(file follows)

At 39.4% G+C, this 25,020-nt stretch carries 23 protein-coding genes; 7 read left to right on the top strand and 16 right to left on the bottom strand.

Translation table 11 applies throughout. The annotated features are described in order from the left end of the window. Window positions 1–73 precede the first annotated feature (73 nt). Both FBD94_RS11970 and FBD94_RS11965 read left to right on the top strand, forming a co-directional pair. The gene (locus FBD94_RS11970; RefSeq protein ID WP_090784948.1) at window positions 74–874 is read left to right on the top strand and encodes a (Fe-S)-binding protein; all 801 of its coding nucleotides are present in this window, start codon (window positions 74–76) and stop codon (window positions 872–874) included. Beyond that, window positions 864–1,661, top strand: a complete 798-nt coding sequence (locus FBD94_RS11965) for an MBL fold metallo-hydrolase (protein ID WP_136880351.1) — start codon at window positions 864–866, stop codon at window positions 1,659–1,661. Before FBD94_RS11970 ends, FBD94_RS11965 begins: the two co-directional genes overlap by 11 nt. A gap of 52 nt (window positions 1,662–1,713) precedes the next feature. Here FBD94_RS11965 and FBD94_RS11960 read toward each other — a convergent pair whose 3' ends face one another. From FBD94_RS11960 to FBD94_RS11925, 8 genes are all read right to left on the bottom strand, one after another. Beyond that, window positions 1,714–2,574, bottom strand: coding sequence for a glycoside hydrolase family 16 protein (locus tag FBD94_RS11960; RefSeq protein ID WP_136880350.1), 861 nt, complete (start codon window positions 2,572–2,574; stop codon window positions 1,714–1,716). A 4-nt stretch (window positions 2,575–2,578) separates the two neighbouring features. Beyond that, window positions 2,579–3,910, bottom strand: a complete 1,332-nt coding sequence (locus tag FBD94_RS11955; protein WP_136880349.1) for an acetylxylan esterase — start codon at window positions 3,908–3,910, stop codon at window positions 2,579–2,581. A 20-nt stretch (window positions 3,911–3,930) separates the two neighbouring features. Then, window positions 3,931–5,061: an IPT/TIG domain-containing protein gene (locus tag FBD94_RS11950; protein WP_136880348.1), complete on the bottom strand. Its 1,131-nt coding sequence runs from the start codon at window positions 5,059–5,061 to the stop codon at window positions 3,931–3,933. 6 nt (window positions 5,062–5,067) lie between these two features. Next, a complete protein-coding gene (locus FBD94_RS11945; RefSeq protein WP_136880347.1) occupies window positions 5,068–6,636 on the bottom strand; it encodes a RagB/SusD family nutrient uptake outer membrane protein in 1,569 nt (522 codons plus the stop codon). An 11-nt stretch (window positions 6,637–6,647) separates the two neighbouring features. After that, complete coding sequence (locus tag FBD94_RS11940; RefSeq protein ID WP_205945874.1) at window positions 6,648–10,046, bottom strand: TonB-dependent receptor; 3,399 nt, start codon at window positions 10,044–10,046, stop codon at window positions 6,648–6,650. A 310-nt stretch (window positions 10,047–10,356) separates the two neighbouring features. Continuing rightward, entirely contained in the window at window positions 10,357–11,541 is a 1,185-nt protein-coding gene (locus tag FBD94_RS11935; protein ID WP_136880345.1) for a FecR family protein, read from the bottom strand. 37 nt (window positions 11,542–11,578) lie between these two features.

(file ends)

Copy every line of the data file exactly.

At 39.4% G+C, this 25,020-nt stretch carries 23 protein-coding genes; 7 read left to right on the top strand and 16 right to left on the bottom strand.

Translation table 11 applies throughout. The annotated features are described in order from the left end of the window. Window positions 1–73 precede the first annotated feature (73 nt). Both FBD94_RS11970 and FBD94_RS11965 read left to right on the top strand, forming a co-directional pair. The gene (locus FBD94_RS11970; RefSeq protein ID WP_090784948.1) at window positions 74–874 is read left to right on the top strand and encodes a (Fe-S)-binding protein; all 801 of its coding nucleotides are present in this window, start codon (window positions 74–76) and stop codon (window positions 872–874) included. Beyond that, window positions 864–1,661, top strand: a complete 798-nt coding sequence (locus FBD94_RS11965) for an MBL fold metallo-hydrolase (protein ID WP_136880351.1) — start codon at window positions 864–866, stop codon at window positions 1,659–1,661. Before FBD94_RS11970 ends, FBD94_RS11965 begins: the two co-directional genes overlap by 11 nt. A gap of 52 nt (window positions 1,662–1,713) precedes the next feature. Here FBD94_RS11965 and FBD94_RS11960 read toward each other — a convergent pair whose 3' ends face one another. From FBD94_RS11960 to FBD94_RS11925, 8 genes are all read right to left on the bottom strand, one after another. Beyond that, window positions 1,714–2,574, bottom strand: coding sequence for a glycoside hydrolase family 16 protein (locus tag FBD94_RS11960; RefSeq protein ID WP_136880350.1), 861 nt, complete (start codon window positions 2,572–2,574; stop codon window positions 1,714–1,716). A 4-nt stretch (window positions 2,575–2,578) separates the two neighbouring features. Beyond that, window positions 2,579–3,910, bottom strand: a complete 1,332-nt coding sequence (locus tag FBD94_RS11955; protein WP_136880349.1) for an acetylxylan esterase — start codon at window positions 3,908–3,910, stop codon at window positions 2,579–2,581. A 20-nt stretch (window positions 3,911–3,930) separates the two neighbouring features. Then, window positions 3,931–5,061: an IPT/TIG domain-containing protein gene (locus tag FBD94_RS11950; protein WP_136880348.1), complete on the bottom strand. Its 1,131-nt coding sequence runs from the start codon at window positions 5,059–5,061 to the stop codon at window positions 3,931–3,933. 6 nt (window positions 5,062–5,067) lie between these two features. Next, a complete protein-coding gene (locus FBD94_RS11945; RefSeq protein WP_136880347.1) occupies window positions 5,068–6,636 on the bottom strand; it encodes a RagB/SusD family nutrient uptake outer membrane protein in 1,569 nt (522 codons plus the stop codon). An 11-nt stretch (window positions 6,637–6,647) separates the two neighbouring features. After that, complete coding sequence (locus tag FBD94_RS11940; RefSeq protein ID WP_205945874.1) at window positions 6,648–10,046, bottom strand: TonB-dependent receptor; 3,399 nt, start codon at window positions 10,044–10,046, stop codon at window positions 6,648–6,650. A 310-nt stretch (window positions 10,047–10,356) separates the two neighbouring features. Continuing rightward, entirely contained in the window at window positions 10,357–11,541 is a 1,185-nt protein-coding gene (locus tag FBD94_RS11935; protein ID WP_136880345.1) for a FecR family protein, read from the bottom strand. 37 nt (window positions 11,542–11,578) lie between these two features.